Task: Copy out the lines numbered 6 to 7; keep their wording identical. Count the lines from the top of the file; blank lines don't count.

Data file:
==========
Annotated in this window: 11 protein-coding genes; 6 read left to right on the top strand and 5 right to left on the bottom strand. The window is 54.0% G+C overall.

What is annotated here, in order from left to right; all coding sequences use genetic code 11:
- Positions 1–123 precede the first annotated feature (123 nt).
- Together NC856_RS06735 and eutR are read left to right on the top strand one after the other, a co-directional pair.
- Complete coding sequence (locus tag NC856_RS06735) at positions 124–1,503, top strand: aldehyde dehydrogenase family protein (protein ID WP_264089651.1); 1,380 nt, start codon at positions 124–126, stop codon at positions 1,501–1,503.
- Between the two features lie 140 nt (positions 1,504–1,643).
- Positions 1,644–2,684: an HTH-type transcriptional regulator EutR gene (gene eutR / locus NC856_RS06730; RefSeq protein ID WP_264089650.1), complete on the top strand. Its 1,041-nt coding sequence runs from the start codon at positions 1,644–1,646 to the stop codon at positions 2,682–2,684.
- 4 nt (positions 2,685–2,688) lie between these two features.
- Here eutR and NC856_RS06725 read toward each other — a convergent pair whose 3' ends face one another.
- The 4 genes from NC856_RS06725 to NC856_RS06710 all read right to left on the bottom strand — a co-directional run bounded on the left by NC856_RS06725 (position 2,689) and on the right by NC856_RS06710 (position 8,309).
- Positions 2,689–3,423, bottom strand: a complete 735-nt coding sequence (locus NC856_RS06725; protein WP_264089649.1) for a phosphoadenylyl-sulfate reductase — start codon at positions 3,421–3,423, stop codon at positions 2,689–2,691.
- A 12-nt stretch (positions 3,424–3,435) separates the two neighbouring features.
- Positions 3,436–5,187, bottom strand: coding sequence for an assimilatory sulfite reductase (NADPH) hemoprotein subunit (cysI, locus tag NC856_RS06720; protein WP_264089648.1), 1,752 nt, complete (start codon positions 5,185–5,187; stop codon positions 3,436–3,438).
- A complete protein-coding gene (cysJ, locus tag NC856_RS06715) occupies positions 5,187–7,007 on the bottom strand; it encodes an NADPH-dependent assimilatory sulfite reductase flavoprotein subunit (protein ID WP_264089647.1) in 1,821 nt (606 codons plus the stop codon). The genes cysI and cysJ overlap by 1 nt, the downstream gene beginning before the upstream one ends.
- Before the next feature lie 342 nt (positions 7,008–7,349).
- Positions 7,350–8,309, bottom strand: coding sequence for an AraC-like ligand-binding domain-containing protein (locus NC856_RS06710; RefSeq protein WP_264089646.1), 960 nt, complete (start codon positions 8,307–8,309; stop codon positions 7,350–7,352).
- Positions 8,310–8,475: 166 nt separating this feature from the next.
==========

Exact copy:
- Between the two features lie 140 nt (positions 1,504–1,643).
- Positions 1,644–2,684: an HTH-type transcriptional regulator EutR gene (gene eutR / locus NC856_RS06730; RefSeq protein ID WP_264089650.1), complete on the top strand. Its 1,041-nt coding sequence runs from the start codon at positions 1,644–1,646 to the stop codon at positions 2,682–2,684.